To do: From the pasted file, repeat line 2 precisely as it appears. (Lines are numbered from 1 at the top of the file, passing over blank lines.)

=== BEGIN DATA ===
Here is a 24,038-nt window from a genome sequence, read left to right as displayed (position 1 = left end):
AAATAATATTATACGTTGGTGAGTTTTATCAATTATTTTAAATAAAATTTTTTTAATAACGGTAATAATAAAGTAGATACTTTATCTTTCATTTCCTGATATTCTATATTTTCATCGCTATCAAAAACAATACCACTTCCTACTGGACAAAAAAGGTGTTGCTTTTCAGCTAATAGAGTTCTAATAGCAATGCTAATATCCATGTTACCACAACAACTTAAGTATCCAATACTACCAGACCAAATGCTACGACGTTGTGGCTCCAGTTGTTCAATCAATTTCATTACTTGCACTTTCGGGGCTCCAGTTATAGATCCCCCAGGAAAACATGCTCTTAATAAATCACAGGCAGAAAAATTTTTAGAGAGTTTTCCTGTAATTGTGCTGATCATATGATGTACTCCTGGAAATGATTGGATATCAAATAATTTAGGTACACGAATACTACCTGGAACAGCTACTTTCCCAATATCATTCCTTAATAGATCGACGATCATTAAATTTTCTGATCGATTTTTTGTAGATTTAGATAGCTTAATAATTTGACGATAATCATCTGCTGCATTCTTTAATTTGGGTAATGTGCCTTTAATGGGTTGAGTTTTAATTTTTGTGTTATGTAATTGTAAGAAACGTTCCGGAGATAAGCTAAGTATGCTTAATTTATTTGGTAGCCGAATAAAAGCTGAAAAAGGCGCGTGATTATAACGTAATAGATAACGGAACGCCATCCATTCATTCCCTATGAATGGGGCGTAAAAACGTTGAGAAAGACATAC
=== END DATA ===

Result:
AAATAATATTATACGTTGGTGAGTTTTATCAATTATTTTAAATAAAATTTTTTTAATAACGGTAATAATAAAGTAGATACTTTATCTTTCATTTCCTGATATTCTATATTTTCATCGCTATCAAAAACAATACCACTTCCTACTGGACAAAAAAGGTGTTGCTTTTCAGCTAATAGAGTTCTAATAGCAATGCTAATATCCATGTTACCACAACAACTTAAGTATCCAATACTACCAGACCAAATGCTACGACGTTGTGGCTCCAGTTGTTCAATCAATTTCATTACTTGCACTTTCGGGGCTCCAGTTATAGATCCCCCAGGAAAACATGCTCTTAATAAATCACAGGCAGAAAAATTTTTAGAGAGTTTTCCTGTAATTGTGCTGATCATATGATGTACTCCTGGAAATGATTGGATATCAAATAATTTAGGTACACGAATACTACCTGGAACAGCTACTTTCCCAATATCATTCCTTAATAGATCGACGATCATTAAATTTTCTGATCGATTTTTTGTAGATTTAGATAGCTTAATAATTTGACGATAATCATCTGCTGCATTCTTTAATTTGGGTAATGTGCCTTTAATGGGTTGAGTTTTAATTTTTGTGTTATGTAATTGTAAGAAACGTTCCGGAGATAAGCTAAGTATGCTTAATTTATTTGGTAGCCGAATAAAAGCTGAAAAAGGCGCGTGATTATAACGTAATAGATAACGGAACGCCATCCATTCATTCCCTATGAATGGGGCGTAAAAACGTTGAGAAAGACATAC